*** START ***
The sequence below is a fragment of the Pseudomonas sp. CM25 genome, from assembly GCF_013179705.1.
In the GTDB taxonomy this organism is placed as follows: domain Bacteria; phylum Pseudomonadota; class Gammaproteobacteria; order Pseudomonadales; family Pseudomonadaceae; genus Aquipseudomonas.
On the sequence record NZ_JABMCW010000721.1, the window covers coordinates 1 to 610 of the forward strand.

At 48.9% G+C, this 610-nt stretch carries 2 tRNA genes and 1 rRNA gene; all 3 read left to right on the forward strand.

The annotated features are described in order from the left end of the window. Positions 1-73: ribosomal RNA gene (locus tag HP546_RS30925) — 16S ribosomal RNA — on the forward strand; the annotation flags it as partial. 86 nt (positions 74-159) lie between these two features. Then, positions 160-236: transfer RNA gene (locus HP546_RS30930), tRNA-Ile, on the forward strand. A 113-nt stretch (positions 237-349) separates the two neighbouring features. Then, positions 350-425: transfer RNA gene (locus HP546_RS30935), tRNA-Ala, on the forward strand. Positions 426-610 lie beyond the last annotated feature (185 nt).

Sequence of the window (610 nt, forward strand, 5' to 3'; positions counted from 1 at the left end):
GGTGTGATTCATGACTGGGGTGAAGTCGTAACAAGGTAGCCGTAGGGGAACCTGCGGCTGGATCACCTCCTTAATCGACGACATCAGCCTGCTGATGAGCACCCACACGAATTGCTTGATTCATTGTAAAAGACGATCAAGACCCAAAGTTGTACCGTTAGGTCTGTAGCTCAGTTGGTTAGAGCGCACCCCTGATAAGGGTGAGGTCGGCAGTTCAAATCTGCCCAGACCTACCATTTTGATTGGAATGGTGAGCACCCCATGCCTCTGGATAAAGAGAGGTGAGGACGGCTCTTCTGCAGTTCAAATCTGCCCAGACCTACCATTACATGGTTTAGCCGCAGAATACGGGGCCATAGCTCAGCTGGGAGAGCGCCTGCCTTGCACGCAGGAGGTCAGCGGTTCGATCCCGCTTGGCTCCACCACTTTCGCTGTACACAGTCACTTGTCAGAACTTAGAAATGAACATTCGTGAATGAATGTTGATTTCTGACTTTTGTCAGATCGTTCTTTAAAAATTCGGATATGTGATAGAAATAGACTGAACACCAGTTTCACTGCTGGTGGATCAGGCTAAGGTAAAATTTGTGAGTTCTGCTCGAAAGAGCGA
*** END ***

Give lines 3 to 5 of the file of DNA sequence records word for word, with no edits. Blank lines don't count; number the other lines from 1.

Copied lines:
On the sequence record NZ_JABMCW010000721.1, the window covers coordinates 1 to 610 of the forward strand.

At 48.9% G+C, this 610-nt stretch carries 2 tRNA genes and 1 rRNA gene; all 3 read left to right on the forward strand.

The annotated features are described in order from the left end of the window. Positions 1-73: ribosomal RNA gene (locus tag HP546_RS30925) — 16S ribosomal RNA — on the forward strand; the annotation flags it as partial. 86 nt (positions 74-159) lie between these two features. Then, positions 160-236: transfer RNA gene (locus HP546_RS30930), tRNA-Ile, on the forward strand. A 113-nt stretch (positions 237-349) separates the two neighbouring features. Then, positions 350-425: transfer RNA gene (locus HP546_RS30935), tRNA-Ala, on the forward strand. Positions 426-610 lie beyond the last annotated feature (185 nt).